by David Watson, Head of Client Access, Global Transaction Banking, Deutsche Bank and Leif Simon, Head of Client Systems Integration Product Management, Global Transaction Banking, Deutsche Bank
SWIFT’s decision to enable corporates to connect to SWIFTNet 10 years ago marked a major change in the way that companies exchange financial information with their banks, and the degree of standardisation, efficiency and integration that can be achieved. Some banks that are members of SWIFT were initially concerned that inviting non-financial institutions to communicate with their banking partners through SWIFTNet would erode their competitive advantage derived from their proprietary web-based or host-to-host electronic banking systems. Today, however, most forward-looking banks that place their clients’ needs at the heart of their business recognise that SWIFT connectivity is an important part of their client communication portfolio, particularly when it comes to serving the needs of larger, more complex organisations.
Supporting multi-bank connectivity
Today, around 800 corporations are registered with SWIFT; however, the ability to connect to multiple banks through SWIFTNet, a single, secure and robust channel, is still relatively new. Most corporates registered so far are large multinational corporations that have multiple banking partners globally. These organisations welcome the ability to connect to all of their banks through a single channel, reducing their reliance on individual banks and their systems. While many proprietary banking systems provide excellent automation, control and richness of data, it can be challenging to maintain a number of systems that have different integration requirements, file formats, and security controls.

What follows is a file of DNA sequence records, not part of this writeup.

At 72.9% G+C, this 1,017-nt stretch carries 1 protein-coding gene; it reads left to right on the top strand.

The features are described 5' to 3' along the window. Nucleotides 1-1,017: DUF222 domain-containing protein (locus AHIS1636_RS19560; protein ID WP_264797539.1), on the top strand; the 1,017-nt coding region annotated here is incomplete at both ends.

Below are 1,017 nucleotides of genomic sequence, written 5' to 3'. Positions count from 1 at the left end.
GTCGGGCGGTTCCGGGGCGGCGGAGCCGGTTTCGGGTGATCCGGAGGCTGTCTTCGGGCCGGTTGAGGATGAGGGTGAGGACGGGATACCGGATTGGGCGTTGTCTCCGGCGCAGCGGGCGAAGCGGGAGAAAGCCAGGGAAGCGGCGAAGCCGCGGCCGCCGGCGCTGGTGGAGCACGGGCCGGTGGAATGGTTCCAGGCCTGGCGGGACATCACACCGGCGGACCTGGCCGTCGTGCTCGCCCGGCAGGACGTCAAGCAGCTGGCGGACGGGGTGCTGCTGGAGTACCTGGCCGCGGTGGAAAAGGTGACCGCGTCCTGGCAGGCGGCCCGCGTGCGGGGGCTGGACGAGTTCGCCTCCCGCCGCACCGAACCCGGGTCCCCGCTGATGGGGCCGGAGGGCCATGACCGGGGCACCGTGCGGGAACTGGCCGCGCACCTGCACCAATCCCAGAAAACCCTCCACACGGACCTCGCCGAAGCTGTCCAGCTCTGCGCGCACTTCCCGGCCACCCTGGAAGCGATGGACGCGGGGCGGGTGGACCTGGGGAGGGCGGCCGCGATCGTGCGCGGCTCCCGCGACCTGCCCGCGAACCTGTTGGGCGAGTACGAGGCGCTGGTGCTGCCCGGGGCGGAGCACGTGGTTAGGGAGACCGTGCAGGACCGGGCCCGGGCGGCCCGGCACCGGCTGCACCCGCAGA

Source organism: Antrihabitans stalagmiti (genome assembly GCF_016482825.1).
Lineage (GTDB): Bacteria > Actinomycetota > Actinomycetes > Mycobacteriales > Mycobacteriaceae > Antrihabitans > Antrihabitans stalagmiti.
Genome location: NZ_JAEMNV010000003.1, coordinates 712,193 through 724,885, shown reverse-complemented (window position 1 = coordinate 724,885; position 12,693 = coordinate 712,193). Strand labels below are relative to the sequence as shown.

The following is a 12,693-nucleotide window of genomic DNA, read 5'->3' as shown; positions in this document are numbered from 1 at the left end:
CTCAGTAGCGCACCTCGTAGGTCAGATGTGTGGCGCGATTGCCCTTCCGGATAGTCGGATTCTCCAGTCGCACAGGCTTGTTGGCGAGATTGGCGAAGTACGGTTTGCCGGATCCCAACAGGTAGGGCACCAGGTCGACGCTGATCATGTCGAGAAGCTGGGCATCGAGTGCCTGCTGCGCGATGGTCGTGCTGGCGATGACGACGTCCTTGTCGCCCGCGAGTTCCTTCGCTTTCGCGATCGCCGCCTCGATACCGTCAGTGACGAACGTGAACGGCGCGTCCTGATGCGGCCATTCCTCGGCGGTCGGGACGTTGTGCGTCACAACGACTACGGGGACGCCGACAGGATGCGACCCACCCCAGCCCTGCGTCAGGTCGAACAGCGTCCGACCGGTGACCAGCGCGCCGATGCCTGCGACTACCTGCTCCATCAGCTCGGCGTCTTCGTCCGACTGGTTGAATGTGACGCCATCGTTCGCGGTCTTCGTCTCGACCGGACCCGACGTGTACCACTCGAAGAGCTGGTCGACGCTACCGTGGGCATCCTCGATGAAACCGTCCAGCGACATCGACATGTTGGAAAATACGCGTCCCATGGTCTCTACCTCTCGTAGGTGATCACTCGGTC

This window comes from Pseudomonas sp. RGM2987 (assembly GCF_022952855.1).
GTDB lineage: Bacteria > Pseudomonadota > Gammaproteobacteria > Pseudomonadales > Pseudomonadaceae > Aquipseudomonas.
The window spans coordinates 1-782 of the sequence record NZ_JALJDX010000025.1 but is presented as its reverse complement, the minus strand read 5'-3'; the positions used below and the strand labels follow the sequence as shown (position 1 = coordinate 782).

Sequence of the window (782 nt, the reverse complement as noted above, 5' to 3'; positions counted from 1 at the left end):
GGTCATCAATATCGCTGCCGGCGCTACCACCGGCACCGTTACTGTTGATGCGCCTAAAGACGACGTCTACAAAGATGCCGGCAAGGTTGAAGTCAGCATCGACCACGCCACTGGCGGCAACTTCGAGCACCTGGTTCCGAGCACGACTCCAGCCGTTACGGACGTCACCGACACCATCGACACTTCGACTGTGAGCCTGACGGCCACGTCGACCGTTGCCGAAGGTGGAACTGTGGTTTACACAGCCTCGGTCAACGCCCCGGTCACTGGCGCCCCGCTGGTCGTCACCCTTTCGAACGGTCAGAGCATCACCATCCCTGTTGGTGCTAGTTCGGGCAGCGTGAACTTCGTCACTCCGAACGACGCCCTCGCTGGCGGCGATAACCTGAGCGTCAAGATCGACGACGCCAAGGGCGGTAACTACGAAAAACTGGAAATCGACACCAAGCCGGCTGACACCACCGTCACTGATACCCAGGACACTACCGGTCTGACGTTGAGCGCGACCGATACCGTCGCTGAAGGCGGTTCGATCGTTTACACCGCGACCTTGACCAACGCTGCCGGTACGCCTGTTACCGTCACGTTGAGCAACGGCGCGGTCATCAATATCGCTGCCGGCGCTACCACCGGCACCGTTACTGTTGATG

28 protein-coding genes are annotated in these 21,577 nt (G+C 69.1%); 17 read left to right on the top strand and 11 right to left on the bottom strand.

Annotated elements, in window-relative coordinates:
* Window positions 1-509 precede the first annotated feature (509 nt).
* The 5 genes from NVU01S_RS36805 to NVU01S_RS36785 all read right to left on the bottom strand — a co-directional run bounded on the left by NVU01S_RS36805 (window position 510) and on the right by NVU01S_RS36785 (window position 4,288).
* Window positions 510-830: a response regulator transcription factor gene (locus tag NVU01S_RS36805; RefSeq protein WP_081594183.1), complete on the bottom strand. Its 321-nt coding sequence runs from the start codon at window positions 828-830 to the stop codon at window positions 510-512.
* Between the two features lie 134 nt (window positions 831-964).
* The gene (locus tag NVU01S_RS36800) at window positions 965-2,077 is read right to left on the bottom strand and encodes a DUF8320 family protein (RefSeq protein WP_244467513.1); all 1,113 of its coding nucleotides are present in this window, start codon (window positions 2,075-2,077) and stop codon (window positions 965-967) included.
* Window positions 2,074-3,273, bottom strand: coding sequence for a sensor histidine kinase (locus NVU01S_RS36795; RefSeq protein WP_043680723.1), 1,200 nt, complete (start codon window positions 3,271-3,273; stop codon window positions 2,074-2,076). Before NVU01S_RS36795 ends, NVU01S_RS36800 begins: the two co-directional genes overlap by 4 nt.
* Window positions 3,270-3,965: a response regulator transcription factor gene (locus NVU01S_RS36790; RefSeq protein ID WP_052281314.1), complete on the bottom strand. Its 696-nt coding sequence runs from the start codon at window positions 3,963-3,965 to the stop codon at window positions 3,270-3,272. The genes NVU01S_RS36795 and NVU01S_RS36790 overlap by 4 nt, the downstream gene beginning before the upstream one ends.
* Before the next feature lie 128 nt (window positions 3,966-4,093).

Achieving bank neutrality, standardisation, industry-leading security and resilience were among the initial business drivers for corporates selecting SWIFT as their bank communication channel 10 years ago and continue to be the primary factors for corporates making their decisions today. However, the range of services from which corporates can benefit has developed since that time, and continues to evolve. For example, originally corporates typically exchanged FIN messages such as MT 101and 940 (payments and bank statements) primarily for treasury or other urgent payments. This practice inevitably limited the use of SWIFTNet to treasury, whilst other parts of the business that needed to exchange information with the bank, such as accounts payable, still needed to rely on proprietary bank technology. The introduction of FileAct, which provided an ’envelope’ into which any type of file or data can be included, provided significant momentum in corporates’ adoption of SWIFTNet as all types of payment, as well as other financial messaging, could be exchanged with banks through SWIFTNet.